A group of dreamers sat together on the raw earth with their feet in the dirt and their arms in the sky. They crooned and moved together as a community of monkey chanters. Eli Wolcott stood just outside them mimicking the motions, trying to learn everything he could about the dance. He was witnessing a bizarre act called “Monkey Chanting.”
But Wolcott never got the chance to learn why the group named the exercise after monkeys—the Dreamtime festival organizer was pulled away to make sure food arrived for the technicians, the backup bio-diesel generator was functional, and the stage was safe and ready to go for the aerial and fire performers.
Wolcott is always getting pulled between being a dreamer and being a manager during the four-day Dreamtime festival each July. Though he misses out on most of the actual events, Wolcott still appreciates he started this festival seven years ago: It nurtures a creative environment that explores sustainability, education, creativity, personal growth, health and community building.
In 2000, Wolcott was a dreamer mixing bio-diesel in his backyard. It struck him that there was a need for an annual event allowing people to escape their day-to-day life in a meaningful way. He and his friends picked their hometown of Paonia, located north of the serene North Fork River Valley about 150 miles southwest of Denver. Now 1,500 people share his vision each year.
The festival begins at the first rays of light with exercises such as sunrise yoga. The night usually doesn’t end until the raucous musical performers and fire spinners are finished just as the morning sun brims the edges of the valley. There are workshops and theme camps where people can learn how to mix bio-diesel and make solar ovens. Others simply hang out in the cuddle cavern. Almost everyone dresses in fantastic costumes. But it doesn’t matter how you dress, because if you aren’t in costume, “someone is likely to dress you up or face paint you,”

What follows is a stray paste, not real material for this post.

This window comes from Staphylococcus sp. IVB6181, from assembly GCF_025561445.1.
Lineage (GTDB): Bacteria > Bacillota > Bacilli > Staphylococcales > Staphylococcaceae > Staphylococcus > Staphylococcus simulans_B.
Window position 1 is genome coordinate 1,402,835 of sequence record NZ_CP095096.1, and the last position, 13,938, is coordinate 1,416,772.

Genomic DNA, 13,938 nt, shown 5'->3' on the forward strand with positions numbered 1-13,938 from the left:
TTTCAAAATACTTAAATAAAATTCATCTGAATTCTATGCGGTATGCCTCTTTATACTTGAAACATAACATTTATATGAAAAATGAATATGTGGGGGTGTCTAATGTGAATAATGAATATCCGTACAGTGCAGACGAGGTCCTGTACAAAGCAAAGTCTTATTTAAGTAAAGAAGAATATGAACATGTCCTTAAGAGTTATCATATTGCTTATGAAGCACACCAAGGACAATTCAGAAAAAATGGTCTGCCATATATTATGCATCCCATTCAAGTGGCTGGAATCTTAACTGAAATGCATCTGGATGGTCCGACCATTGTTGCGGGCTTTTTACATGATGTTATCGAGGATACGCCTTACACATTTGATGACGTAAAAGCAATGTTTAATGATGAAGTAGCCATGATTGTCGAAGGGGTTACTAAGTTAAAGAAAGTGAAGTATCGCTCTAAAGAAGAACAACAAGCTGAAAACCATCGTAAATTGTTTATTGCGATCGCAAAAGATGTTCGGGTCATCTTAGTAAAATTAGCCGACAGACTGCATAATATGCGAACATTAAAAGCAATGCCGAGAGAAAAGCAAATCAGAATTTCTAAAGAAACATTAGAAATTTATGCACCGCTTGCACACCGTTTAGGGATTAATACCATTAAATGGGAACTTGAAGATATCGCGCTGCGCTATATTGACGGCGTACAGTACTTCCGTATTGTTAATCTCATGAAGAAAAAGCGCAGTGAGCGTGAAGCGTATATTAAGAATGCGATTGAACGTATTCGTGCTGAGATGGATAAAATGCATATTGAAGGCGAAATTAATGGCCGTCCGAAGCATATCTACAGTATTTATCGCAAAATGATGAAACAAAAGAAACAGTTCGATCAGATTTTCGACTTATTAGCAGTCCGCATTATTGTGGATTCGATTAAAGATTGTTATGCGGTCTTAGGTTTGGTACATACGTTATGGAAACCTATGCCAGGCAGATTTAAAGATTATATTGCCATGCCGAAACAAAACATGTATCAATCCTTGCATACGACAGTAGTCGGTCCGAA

Participants create most of the events. Workshops have included lucid dreaming, poetry, mask making, poi and fire dancing, and activism.
Wolcott hopes that through all the workshops, performances and art instillations, the festival can reach out to individuals and the community. It’s easy to tell that the festival has already had a profound affect on participants. One Wolcott got to know well was a man who worked a 9-to-5 service job.
After the festival, he quit to become a hip-hop artist.
Wolcott too has transformed. He now looks at the practicality behind his dreams. He sits behind a desk, maps out budgets, reads design plans and applies for permits. Even though he keeps his feet firmly planted in logistics, he still accomplishes his dreams.
He gets to sees his community come together, learn and create because of the work he has done, even if he can’t always run off and monkey chant.
July 17-20, Paonia